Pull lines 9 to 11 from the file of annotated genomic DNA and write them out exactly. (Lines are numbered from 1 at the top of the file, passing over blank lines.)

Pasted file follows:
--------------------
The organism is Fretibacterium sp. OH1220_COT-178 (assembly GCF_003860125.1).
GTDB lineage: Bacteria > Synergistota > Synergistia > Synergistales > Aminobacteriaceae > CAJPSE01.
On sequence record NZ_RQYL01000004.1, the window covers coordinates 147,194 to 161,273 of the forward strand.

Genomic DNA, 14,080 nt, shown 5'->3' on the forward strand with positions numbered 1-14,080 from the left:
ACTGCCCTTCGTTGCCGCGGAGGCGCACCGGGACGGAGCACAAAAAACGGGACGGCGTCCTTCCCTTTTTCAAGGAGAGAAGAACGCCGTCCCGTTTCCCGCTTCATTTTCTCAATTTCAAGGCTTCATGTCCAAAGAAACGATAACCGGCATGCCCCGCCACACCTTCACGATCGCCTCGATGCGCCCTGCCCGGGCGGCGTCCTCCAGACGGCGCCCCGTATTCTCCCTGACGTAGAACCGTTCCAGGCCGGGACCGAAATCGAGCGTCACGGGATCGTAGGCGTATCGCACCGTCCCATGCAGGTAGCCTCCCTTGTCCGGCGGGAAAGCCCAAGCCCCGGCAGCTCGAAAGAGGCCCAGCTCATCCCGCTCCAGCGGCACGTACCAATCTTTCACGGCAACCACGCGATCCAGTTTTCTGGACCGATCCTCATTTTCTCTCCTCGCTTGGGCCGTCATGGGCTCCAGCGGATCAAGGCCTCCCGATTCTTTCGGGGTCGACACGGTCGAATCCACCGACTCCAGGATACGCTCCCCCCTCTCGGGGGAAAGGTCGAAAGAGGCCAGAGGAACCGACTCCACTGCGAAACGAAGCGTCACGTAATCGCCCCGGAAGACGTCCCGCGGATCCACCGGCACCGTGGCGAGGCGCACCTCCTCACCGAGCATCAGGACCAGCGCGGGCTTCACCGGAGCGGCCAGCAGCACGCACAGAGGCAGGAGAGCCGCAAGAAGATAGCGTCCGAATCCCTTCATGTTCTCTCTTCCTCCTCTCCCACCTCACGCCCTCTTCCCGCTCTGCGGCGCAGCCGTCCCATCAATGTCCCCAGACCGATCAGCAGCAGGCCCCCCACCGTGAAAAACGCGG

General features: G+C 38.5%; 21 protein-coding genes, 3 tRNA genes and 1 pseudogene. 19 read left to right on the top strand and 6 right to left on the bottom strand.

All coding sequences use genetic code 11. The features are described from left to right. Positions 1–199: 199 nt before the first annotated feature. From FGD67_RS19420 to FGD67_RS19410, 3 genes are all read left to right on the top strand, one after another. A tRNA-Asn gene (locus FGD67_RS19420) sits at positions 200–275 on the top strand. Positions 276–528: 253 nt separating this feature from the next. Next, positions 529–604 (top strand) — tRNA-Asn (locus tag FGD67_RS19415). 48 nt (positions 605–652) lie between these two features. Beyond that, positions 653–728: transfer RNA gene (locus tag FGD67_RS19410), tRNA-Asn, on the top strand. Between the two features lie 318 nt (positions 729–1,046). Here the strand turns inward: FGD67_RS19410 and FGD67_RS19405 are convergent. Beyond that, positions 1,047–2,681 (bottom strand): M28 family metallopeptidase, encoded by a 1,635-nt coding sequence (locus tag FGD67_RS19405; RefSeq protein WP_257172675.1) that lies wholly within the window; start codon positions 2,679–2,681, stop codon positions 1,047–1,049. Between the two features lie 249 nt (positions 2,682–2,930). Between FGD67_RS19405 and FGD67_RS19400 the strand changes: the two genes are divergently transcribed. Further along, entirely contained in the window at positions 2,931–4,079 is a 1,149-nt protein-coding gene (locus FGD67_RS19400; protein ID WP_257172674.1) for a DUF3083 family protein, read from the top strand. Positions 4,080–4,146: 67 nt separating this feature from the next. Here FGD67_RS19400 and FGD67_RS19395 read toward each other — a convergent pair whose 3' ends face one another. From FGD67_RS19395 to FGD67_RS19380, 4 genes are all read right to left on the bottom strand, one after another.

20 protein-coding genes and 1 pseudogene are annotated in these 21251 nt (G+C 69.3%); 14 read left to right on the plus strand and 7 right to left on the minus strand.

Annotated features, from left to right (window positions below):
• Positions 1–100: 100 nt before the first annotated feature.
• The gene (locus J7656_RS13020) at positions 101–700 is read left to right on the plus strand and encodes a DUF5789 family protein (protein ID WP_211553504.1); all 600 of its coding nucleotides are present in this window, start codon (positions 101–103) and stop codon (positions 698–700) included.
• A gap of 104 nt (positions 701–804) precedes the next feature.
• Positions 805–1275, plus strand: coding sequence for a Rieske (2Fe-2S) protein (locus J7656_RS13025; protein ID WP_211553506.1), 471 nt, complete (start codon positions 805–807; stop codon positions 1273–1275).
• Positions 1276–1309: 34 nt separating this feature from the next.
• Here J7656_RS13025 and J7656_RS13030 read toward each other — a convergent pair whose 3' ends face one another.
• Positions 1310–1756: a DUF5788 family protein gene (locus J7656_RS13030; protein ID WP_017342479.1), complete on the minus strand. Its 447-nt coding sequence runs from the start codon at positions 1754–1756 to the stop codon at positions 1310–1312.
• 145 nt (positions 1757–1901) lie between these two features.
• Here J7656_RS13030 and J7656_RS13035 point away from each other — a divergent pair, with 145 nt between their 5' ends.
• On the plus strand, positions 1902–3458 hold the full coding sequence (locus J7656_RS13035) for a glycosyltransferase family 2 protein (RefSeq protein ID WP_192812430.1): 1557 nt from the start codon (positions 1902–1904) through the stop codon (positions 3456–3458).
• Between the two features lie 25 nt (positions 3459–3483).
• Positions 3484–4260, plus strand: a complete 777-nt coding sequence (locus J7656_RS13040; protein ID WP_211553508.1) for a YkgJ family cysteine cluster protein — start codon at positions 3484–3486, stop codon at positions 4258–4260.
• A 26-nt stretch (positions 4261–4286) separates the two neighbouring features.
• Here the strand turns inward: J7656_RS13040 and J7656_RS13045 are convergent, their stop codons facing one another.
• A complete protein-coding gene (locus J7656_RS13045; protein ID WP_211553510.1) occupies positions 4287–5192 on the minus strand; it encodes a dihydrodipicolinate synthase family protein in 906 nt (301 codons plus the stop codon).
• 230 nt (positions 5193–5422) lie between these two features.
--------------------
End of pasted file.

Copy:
Annotated features, from left to right (window positions below):
• Positions 1–100: 100 nt before the first annotated feature.
• The gene (locus J7656_RS13020) at positions 101–700 is read left to right on the plus strand and encodes a DUF5789 family protein (protein ID WP_211553504.1); all 600 of its coding nucleotides are present in this window, start codon (positions 101–103) and stop codon (positions 698–700) included.